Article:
Portrait of a Parsi Lady
by Pestonji Bomanji (1851-1938)
Oil on canvas
15 x 11 in. (38 x 28 cm.)
In 1857, the School of Art and Industry got established and Sir J. J. School of Art – Bombay became the cradle of the ‘Bombay School’. Pestonji Bomanji, joined the Bombay School at the age of thirteen and went on to became the principal’s favourite student. He was the first Indian teacher at the art school and also the Indian vice principal of the School. He worked as a salon painter, exhibited at shows around the country and won several important prizes. His works are part of collections such as the Prince of Wales Museum in Mumbai, National Gallery of Modern Art in New Delhi, Tata Family Collection, and Indian Museum in South Kensington.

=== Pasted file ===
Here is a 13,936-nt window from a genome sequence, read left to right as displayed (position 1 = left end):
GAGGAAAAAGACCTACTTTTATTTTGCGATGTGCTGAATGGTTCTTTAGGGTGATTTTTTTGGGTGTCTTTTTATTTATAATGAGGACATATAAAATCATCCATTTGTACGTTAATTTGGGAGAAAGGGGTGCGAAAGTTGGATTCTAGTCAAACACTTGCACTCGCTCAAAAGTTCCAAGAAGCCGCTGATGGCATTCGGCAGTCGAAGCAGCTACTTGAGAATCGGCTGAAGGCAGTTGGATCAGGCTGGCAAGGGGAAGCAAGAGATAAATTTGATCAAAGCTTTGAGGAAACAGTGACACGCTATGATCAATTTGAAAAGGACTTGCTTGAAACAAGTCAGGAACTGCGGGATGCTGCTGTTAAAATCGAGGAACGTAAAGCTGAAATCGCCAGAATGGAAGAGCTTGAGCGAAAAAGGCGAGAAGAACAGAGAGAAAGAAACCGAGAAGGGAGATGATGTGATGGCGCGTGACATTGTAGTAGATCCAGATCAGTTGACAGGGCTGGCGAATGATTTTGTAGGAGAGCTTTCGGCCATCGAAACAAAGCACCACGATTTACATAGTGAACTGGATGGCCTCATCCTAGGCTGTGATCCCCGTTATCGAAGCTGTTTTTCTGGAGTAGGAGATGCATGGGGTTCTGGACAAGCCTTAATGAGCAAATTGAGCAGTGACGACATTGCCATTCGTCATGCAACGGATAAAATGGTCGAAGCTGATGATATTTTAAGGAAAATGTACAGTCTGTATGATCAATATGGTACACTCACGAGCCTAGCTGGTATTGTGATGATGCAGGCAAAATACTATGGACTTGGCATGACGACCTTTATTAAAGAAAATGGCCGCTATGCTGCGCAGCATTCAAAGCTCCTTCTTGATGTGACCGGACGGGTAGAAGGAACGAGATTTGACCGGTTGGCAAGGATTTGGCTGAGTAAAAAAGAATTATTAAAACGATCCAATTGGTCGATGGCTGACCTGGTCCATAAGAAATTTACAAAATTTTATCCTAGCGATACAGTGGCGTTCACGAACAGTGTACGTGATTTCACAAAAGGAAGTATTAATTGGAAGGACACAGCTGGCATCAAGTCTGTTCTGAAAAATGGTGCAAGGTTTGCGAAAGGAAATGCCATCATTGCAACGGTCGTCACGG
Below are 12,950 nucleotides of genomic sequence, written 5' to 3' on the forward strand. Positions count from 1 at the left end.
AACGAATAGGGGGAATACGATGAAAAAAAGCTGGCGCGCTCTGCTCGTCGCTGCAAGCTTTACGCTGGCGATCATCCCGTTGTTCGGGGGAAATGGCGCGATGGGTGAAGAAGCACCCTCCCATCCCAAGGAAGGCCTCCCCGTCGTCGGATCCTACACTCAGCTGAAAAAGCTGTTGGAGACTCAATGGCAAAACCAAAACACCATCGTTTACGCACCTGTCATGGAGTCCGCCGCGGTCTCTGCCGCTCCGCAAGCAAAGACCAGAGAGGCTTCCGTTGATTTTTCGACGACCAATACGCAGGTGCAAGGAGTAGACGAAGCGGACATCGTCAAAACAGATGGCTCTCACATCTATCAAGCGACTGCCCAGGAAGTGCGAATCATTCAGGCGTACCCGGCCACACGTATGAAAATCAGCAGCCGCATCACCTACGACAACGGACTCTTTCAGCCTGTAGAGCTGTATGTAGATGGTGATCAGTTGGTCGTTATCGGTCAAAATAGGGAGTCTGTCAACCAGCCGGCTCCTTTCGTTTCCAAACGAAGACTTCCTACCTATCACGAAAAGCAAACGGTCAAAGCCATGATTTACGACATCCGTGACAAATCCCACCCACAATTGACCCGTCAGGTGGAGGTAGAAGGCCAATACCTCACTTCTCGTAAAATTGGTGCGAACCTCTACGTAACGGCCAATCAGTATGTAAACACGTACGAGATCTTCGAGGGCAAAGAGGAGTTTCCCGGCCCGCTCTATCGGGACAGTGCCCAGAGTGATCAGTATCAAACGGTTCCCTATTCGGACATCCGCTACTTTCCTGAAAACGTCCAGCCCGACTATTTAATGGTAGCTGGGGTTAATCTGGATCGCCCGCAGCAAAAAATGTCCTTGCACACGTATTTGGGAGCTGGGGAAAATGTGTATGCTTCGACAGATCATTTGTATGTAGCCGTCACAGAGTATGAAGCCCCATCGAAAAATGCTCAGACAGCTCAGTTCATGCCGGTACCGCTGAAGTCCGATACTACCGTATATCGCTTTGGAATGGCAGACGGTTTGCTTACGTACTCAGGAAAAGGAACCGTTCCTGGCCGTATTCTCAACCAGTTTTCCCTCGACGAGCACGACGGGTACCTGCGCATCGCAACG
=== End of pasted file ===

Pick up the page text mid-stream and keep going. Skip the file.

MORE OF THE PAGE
The Parsis commercial spirit had led them to travel foreign countries and succeed in settling there. A spirit of giving back to the community and encouragement received due to the British policies, made them leading merchants of their time. Many wealthy Parsis regularly got their portraits done by artists. Bomanji’s subject matter was mostly ethnographic and remained limited to the Parsi community, depicting their life with easily available and willing models.
This portrait of a Parsi lady is one of the many works that Pestonji did for the community. Not much information on the whereabouts of the lady could be gathered.